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Ice Crushing: How To Stay In Shape For Hockey

Speed and endurance rarely go together. Agility and strength can appear to be training goals at odds with each other. Nonetheless, hockey players need all of these components. Yet hockey players frequently spend their off-ice time in pursuit of those attributes in gyms — where they immediately turn into counterproductive, preening bench-pressers.

off season hockey training

High reps and heavy weights can build big muscles. However, you don’t see a lot of body builders lacing up skates in the NHL — where bulk is far less important than explosiveness and controlled power.

Here are a few pointers to get you up and down the ice quicker; keep you upright in the corners longer; and keep you fresher from the first shift to the last.

Get a Program

Choose a plan that works with your schedule and works toward your goals. Realize there are different aims in the offseason and while you’re playing. Be realistic about your schedule and goals.

An in-season regimen — targeting muscles not worked during play, maintaining flexibility and de-emphasizing the rotational moves common to the game — might look something like this (frequency, two to three times per week):

Foam roll your quads, hip flexors, glutes, lats and adductors, approximately 30 seconds on each side.

• Stretch. Concentrate on your thoracic spine (a simple cat/cow movement from beginning yoga will suffice) and legs (hip flexors, hamstrings, quadriceps, glutes and calves).

• Rear foot elevated split squat (3 sets of 5, each side).

• Dumbbell squat jump (3 sets of 4, no more than 20 pounds of resistance).

• Single-arm standing cable press (3 sets of 5, each side).

• Reverse lunge to step-up (3 sets of 4, each side).

• Bear position row (3 sets of 5, each side).

• Medicine ball overhead slams (3 sets of 10).

If you’re not playing a bunch, or your practices are easy, throw in a sprint workout on a bike, treadmill or elliptical once or twice a week. After a five-minute warmup:

• 20-second sprint, 40-second cool down — 5 times

• 10-second sprint, 20-second cool down — 6 times

• 1-minute cool down

• 10-second sprint, 20-second cool down — 4 times

• 1-minute cool down

• 10-second sprint, 20-second cool down — 2 times

• 1-minute cool down

• 20-second sprint, 40-second cool down — 5 times

Offseasons in the Gym

There are endless options, both proven and gimmicky, using basic equipment and the latest machines. Whatever you’re doing, make sure your training covers these essential areas:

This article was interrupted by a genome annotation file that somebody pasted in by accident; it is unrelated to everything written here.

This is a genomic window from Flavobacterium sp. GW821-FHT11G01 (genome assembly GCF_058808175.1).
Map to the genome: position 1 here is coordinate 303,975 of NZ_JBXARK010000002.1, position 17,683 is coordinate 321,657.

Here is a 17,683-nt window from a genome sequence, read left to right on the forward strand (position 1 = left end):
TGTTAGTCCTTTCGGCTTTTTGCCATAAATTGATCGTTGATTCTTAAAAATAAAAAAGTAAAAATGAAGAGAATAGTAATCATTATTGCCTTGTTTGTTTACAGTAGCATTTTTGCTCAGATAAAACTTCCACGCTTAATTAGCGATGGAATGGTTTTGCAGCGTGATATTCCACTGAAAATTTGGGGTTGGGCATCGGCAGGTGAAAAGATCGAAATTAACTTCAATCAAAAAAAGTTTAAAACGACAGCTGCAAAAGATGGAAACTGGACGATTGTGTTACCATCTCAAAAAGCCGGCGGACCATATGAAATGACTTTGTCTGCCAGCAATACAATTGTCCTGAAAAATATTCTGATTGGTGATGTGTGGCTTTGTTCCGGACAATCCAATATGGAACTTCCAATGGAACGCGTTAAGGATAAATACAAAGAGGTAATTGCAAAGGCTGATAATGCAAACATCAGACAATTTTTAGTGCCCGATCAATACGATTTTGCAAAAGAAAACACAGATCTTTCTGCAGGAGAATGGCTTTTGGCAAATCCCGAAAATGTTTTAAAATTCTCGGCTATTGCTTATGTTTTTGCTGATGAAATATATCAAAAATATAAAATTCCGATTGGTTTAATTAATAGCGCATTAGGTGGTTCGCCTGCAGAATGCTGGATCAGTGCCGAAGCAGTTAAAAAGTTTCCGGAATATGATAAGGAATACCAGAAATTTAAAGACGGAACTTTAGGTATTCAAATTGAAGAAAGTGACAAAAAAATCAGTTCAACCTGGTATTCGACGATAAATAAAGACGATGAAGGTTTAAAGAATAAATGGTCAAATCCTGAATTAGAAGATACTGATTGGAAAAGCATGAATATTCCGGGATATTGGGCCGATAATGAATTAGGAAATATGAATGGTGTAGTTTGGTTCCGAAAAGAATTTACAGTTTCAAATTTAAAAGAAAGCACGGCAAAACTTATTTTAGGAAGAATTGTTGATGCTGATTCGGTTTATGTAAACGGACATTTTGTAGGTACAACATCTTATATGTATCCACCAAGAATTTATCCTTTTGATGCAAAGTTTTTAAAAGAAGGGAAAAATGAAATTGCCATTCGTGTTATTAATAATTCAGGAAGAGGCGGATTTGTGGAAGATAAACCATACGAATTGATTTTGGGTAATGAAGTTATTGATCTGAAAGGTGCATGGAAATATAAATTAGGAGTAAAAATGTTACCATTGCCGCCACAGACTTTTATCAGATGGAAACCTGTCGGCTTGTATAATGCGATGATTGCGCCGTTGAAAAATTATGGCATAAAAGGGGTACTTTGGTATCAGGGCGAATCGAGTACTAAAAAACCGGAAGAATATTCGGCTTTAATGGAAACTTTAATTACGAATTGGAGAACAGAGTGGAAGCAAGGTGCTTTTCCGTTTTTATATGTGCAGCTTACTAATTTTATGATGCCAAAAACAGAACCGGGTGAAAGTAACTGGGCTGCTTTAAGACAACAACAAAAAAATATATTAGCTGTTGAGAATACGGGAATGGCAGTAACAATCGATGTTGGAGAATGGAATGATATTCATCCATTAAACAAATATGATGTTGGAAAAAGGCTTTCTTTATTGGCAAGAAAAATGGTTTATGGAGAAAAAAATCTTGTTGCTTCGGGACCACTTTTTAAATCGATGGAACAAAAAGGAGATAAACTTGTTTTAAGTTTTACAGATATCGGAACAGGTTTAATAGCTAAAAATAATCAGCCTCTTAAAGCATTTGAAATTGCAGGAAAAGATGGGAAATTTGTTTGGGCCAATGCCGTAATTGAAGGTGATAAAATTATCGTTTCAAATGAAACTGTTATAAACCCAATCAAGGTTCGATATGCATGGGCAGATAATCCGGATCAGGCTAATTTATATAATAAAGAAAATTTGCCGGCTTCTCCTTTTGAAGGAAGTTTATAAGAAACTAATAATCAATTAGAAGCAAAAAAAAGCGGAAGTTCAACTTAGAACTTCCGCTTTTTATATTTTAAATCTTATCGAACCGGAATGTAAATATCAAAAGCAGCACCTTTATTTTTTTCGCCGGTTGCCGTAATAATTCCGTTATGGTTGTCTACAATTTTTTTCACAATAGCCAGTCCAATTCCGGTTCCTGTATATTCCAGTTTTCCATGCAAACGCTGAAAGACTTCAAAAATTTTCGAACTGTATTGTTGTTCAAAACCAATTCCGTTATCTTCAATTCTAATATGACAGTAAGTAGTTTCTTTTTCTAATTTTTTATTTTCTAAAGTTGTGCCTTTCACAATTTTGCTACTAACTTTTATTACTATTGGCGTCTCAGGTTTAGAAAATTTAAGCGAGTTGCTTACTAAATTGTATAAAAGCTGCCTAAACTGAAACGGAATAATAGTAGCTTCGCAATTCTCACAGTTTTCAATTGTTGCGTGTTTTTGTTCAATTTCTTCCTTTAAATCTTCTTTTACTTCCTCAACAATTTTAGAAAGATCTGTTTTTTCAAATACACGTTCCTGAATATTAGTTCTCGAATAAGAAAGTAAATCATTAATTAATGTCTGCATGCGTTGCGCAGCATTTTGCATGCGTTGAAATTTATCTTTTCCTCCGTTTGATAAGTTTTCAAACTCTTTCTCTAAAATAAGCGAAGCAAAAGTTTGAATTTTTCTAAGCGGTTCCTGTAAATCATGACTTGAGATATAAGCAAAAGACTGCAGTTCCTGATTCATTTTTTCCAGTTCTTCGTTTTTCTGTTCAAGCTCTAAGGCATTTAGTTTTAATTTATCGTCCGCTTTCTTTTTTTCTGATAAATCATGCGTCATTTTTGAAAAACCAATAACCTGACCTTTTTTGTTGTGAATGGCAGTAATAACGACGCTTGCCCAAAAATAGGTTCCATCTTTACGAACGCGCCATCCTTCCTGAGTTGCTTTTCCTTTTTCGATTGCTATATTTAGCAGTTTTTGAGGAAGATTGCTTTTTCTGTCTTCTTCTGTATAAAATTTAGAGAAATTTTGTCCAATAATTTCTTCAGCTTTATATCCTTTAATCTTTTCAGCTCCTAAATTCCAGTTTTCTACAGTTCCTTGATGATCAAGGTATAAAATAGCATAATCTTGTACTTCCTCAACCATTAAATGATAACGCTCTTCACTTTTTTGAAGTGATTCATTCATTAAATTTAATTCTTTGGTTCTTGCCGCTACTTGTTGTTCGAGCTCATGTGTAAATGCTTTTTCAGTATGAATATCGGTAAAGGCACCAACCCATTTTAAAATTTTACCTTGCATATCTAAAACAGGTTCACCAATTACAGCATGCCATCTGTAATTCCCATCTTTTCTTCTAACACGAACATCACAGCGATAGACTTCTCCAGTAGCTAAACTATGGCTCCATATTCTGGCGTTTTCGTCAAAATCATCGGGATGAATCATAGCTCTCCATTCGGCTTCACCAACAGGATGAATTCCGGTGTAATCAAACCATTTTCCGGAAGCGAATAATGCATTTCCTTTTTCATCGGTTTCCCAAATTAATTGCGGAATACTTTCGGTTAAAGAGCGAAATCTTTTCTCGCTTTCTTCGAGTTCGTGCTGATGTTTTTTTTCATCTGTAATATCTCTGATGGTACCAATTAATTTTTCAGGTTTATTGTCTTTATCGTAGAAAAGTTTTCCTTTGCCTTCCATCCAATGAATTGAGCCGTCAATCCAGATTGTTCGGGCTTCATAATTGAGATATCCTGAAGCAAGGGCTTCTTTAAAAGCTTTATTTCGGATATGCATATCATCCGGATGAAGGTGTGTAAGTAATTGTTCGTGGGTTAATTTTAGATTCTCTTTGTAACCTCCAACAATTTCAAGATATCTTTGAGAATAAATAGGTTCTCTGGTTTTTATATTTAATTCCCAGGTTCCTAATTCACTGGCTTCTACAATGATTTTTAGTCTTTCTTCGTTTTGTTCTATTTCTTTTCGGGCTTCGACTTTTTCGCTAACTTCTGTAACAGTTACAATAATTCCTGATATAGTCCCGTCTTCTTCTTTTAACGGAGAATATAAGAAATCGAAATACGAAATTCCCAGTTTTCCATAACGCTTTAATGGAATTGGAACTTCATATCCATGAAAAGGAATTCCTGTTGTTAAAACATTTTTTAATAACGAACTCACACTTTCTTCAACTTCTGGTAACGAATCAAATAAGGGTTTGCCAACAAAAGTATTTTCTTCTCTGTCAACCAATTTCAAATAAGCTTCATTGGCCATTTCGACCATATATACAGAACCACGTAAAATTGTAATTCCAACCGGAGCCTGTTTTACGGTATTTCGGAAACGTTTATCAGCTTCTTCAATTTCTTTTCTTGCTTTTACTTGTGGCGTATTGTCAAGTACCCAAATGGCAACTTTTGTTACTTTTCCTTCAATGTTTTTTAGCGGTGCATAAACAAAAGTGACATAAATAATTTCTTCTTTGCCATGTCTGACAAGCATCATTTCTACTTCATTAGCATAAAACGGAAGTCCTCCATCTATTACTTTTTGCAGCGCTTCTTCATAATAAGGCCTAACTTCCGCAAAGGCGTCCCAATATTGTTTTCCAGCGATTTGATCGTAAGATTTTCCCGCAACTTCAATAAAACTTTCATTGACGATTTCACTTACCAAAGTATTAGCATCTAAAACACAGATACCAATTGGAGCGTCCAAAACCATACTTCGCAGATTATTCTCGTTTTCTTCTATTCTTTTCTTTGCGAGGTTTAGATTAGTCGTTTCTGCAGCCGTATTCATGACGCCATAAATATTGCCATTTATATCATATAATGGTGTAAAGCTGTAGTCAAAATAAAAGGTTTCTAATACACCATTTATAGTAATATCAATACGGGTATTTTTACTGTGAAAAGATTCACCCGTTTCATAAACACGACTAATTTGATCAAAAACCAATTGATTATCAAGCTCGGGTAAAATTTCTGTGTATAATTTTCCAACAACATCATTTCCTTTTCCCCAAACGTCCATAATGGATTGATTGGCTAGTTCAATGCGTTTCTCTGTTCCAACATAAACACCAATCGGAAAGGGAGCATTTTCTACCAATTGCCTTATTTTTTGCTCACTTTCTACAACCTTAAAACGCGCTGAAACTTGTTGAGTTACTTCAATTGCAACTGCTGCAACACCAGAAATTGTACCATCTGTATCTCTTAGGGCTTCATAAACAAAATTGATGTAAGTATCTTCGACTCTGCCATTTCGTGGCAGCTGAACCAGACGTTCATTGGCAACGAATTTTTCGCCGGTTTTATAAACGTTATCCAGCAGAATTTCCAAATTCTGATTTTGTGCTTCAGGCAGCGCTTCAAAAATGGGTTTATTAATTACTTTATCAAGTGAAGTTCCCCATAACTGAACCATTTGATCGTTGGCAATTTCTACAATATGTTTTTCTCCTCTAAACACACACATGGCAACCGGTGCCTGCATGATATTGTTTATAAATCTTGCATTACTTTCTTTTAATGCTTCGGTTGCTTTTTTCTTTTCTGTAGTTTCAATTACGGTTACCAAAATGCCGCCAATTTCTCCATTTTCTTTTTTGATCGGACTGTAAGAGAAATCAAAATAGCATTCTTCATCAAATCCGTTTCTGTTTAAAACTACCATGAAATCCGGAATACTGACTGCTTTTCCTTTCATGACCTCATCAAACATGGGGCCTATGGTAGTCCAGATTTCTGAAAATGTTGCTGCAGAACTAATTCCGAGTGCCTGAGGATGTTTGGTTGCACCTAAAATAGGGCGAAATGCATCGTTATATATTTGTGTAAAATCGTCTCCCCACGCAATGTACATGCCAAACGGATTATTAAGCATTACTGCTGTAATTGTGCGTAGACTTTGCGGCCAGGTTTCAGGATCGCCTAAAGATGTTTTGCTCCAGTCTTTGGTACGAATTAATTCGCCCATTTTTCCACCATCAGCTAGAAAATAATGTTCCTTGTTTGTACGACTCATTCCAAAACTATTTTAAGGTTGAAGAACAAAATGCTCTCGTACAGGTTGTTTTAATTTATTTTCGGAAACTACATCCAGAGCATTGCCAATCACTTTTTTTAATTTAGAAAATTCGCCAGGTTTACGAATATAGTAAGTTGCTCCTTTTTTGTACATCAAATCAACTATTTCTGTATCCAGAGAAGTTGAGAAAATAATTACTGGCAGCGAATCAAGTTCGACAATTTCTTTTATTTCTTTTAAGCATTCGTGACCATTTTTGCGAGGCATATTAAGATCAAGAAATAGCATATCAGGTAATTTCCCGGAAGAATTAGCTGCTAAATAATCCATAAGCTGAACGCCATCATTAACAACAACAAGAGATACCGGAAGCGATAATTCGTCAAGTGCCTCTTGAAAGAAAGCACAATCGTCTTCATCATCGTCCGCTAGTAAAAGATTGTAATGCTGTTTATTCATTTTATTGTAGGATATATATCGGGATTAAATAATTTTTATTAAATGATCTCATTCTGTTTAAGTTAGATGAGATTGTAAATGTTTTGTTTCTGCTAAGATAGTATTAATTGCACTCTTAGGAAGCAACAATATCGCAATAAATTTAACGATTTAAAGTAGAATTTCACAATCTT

Speed — If you can run faster on land, you’ll skate faster on ice. Simple sprint programs like the one outlined above can work wonders.

Strength — Free weight and body weight exercises are best for promoting overall stability.

Coordination — Try running a speed ladder while playing catch with your training partner, or anything else that gets you trying to do two or more exercises at once.

Cardio — Run the bleachers at the rink 20 times or so.

If you want to feel like you’re doing something especially hockey-specific, invest in a slide board. Side to side, mimicking your favorite speed skater, is workout enough. For a challenge, try that slide while both hands support a medicine ball at arm’s length in front of you, or holding a 10- or 20-pound weight in each hand.

Go Flamingo

Training one leg at a time matches the way a player pushes off while skating. Single-leg squats, lateral lunges and slideboard reverse lunges are all commonly used exercises that help lengthen and strengthen a skater’s stride, thus improving a skater’s speed.

But, the big daddy of all single-leg moves is the rear-foot elevated split squat, or Bulgarian split squat. The entry-level variant starts with one foot forward, the other behind. From there, bend the front knee — keeping your chest up — until the rear knee is just above the floor.

The advanced version starts with the toe of your back shoe on an aerobic step or, preferably, a weight bench. Holding dumbbells, perform the move as described above.

Your balance will improve. Your hip flexors, shortened and tightened by the natural skating position, will regain elasticity. With each leg working independently, strength differences between them will diminish. If you work on rising to the most upright position quickly — or, setting aside the dumbbells, even jumping at the top of the motion — explosive power is enhanced.

What to Avoid

Machines — Sure, they make it easier to move fat stacks of plates because you’re not stabilizing the load or the joint moving the load. Strong stabilizing muscles come in handy when your skate hits a rut in the ice or a defenseman tries to check you off the puck. When you’re tempted by the Smith machine, do squats. If you want to work your lats, don’t do pulldowns, do chin-ups. For your chest, bench presses or a standing cable press would be better than a machine chest press. Instead of the leg press machine, do a set of dumbbell split squats.

Mirrors — You’re not training for Mr. Olympia. Those guys work on body parts — chest day, back day, leg day and so on. Your workouts should be broader in nature, incorporating strength and flexibility, and as well as speed and stamina.

Remember, speed, endurance, agility and strength are the keys to staying in great hockey shape. When working in tandem, these attributes can help you excel your game on the ice.

off season hockey training

Author bio: AJ Lee is the Marketing Coordinator for Pro Stock Hockey, an online resource for pro stock hockey equipment. Lee picked up his first hockey stick at age 3 and hasn’t put it down yet. He’s an avid Blackhawks fan and is an expert in all things hockey equipment. off season hockey training



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